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Now showing 1 - 10 of 119
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    Spectrum and amplitude equations for scalar delay-differential equations with large delay
    (Berlin : Weierstraß-Institut für Angewandte Analysis und Stochastik, 2013) Yanchuk, Serhiy; Lücken, Leonhard; Wolfrum, Matthias; Mielke, Alexander
    The subject of the paper are scalar delay-differential equations with large delay. Firstly, we describe the asymptotic properties of the spectrum of linear equations. Using these properties, we classify possible types of destabilization of steady states. In the limit of large delay, this classification is similar to the one for parabolic partial differential equations. We present a derivation and error estimates for amplitude equations, which describe universally the local behavior of scalar delay-differential equations close to the destabilization threshold.
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    On the Darwin--Howie--Whelan equations for the scattering of fast electrons described by the Schrödinger equation
    (Berlin : Weierstraß-Institut für Angewandte Analysis und Stochastik, 2020) Koprucki, Thomas; Maltsi, Anieza; Mielke, Alexander
    The Darwin-Howie-Whelan equations are commonly used to describe and simulate the scattering of fast electrons in transmission electron microscopy. They are a system of infinitely many envelope functions, derived from the Schrödinger equation. However, for the simulation of images only a finite set of envelope functions is used, leading to a system of ordinary differential equations in thickness direction of the specimen. We study the mathematical structure of this system and provide error estimates to evaluate the accuracy of special approximations, like the two-beam and the systematic-row approximation.
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    Free energy, free entropy, and a gradient structure for thermoplasticity
    (Berlin : Weierstraß-Institut für Angewandte Analysis und Stochastik, 2015) Mielke, Alexander
    In the modeling of solids the free energy, the energy, and the entropy play a central role. We show that the free entropy, which is defined as the negative of the free energy divided by the temperature, is similarly important. The derivatives of the free energy are suitable thermodynamical driving forces for reversible (i.e. Hamiltonian) parts of the dynamics, while for the dissipative parts the derivatives of the free entropy are the correct driving forces. This difference does not matter for isothermal cases nor for local materials, but it is relevant in the non-isothermal case if the densities also depend on gradients, as is the case in gradient thermoplasticity. Using the total entropy as a driving functional, we develop gradient structures for quasistatic thermoplasticity, which again features the role of the free entropy. The big advantage of the gradient structure is the possibility of deriving time-incremental minimization procedures, where the entropy-production potential minus the total entropy is minimized with respect to the internal variables and the temperature. We also highlight that the usage of an auxiliary temperature as an integrating factor in Yang/Stainier/Ortiz "A variational formulation of the coupled thermomechanical boundary-value problem for general dissipative solids" (J. Mech. Physics Solids, 54, 401-424, 2006) serves exactly the purpose to transform the reversible driving forces, obtained from the free energy, into the needed irreversible driving forces, which should have been derived from the free entropy. This reconfirms the fact that only the usage of the free entropy as driving functional for dissipative processes allows us to derive a proper variational formulation.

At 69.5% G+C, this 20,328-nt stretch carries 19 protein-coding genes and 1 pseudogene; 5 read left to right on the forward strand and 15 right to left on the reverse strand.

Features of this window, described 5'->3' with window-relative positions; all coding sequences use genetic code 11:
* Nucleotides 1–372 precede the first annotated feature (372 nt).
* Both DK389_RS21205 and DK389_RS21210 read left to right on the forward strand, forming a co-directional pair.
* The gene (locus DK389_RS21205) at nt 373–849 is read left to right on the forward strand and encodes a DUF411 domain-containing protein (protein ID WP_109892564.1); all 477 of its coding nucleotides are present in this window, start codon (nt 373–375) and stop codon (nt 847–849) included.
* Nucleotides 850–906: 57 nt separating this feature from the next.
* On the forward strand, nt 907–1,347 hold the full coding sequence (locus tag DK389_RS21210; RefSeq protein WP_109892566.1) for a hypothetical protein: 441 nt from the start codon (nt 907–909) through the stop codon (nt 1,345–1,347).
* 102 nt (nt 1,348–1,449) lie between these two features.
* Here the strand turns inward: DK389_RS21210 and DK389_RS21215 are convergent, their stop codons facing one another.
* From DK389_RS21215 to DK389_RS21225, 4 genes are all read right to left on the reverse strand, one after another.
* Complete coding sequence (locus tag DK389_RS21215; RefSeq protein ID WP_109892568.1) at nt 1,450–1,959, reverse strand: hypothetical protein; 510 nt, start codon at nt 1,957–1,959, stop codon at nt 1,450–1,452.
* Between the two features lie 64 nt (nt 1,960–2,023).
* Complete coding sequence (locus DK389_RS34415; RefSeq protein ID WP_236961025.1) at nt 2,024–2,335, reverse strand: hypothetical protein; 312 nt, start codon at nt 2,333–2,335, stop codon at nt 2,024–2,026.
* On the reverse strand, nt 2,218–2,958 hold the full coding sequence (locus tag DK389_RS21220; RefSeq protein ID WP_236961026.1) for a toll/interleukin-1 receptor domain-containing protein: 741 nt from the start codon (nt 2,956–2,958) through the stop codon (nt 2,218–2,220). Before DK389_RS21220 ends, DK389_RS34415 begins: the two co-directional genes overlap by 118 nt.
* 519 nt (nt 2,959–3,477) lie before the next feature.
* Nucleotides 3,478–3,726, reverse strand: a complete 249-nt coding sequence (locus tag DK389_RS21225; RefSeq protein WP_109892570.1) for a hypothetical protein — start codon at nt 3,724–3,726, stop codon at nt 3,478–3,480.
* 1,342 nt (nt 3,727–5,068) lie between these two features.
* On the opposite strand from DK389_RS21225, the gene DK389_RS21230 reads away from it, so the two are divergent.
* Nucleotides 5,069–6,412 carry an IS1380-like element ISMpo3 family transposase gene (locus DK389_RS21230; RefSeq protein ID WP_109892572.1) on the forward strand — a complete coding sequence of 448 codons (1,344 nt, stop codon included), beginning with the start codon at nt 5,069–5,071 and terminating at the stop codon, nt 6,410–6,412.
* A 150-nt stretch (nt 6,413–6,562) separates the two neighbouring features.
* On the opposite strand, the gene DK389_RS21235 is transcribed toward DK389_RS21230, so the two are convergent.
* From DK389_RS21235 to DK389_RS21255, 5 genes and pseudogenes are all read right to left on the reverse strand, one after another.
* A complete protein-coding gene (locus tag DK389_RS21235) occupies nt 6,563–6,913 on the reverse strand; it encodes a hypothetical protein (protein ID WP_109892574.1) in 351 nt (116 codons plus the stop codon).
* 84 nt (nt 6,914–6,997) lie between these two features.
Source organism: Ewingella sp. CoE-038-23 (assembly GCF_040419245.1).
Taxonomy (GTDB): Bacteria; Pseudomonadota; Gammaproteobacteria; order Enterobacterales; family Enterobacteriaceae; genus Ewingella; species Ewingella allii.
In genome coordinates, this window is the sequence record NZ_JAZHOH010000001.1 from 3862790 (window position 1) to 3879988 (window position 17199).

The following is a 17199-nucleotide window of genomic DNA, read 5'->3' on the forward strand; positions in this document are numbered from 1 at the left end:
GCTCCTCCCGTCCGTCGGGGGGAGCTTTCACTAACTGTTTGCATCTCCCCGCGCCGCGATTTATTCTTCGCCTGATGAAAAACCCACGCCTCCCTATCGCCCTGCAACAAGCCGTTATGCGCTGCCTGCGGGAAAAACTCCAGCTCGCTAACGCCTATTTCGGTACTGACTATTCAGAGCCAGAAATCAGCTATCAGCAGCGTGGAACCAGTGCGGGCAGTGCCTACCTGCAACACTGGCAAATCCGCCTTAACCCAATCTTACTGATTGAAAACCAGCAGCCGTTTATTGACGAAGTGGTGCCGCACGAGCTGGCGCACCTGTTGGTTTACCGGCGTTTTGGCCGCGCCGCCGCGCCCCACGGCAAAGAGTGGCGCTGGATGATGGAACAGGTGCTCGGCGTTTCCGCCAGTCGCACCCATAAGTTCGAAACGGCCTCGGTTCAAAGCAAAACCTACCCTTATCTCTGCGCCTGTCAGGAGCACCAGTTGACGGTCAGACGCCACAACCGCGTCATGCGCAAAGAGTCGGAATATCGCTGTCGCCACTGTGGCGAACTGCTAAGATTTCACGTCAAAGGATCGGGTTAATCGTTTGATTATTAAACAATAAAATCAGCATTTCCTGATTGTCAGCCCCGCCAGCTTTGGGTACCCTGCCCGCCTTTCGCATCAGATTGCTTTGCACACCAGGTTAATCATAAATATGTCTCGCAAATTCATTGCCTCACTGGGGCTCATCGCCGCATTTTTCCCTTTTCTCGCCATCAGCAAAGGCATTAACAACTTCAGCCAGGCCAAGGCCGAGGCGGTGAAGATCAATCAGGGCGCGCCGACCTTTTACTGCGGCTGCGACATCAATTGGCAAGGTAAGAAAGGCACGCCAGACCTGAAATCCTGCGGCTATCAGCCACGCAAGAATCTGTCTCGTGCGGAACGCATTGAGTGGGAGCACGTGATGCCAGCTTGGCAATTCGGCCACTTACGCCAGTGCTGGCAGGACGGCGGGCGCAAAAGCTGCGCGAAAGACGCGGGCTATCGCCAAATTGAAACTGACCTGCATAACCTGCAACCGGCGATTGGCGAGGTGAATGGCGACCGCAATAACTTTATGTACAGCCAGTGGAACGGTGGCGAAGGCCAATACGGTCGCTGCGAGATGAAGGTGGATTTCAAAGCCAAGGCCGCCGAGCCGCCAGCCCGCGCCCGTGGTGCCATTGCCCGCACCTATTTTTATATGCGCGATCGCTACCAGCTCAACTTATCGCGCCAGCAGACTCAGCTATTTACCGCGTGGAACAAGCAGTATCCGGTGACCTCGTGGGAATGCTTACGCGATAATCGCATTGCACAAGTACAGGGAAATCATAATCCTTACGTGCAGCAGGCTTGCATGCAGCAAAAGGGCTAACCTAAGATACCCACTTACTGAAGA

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    From discrete visco-elasticity to continuum rate-independent plasticity : rigorous results
    (Berlin : Weierstraß-Institut für Angewandte Analysis und Stochastik, 2010) Mielke, Alexander; Truskinovsky, Lev
    We show that continuum models for ideal plasticity can be obtained as a rigorous mathematical limit starting from a discrete microscopic model describing a visco-elastic crystal lattice with quenched disorder. The constitutive structure changes as a result of two concurrent limiting procedures: the vanishing-viscosity limit and the discrete to continuum limit. In the course of these limits a non-convex elastic problem transforms into a convex elastic problem while the quadratic rate-dependent dissipation of visco-elastic solid transforms into a singular rate-independent dissipation of an ideally plastic solid. In order to emphasize ideas we employ in our proofs the simplest prototypical system describing transformational plasticity of shape-memory alloys. The approach, however, is sufficiently general and can be used for similar reductions in the cases of more general plasticity and damage models.
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    Traveling fronts in a reaction-diffusion equation with a memory term
    (Berlin : Weierstraß-Institut für Angewandte Analysis und Stochastik, 2021) Mielke, Alexander; Reichelt, Sina
    Based on a recent work on traveling waves in spatially nonlocal reaction-diffusion equations, we investigate the existence of traveling fronts in reaction-diffusion equations with a memory term. We will explain how such memory terms can arise from reduction of reaction-diffusion systems if the diffusion constants of the other species can be neglected. In particular, we show that two-scale homogenization of spatially periodic systems can induce spatially homogeneous systems with temporal memory. The existence of fronts is proved using comparison principles as well as a reformulation trick involving an auxiliary speed that allows us to transform memory terms into spatially nonlocal terms. Deriving explicit bounds and monotonicity properties of the wave speed of the arising traveling front, we are able to establish the existence of true traveling fronts for the original problem with memory. Our results are supplemented by numerical simulations.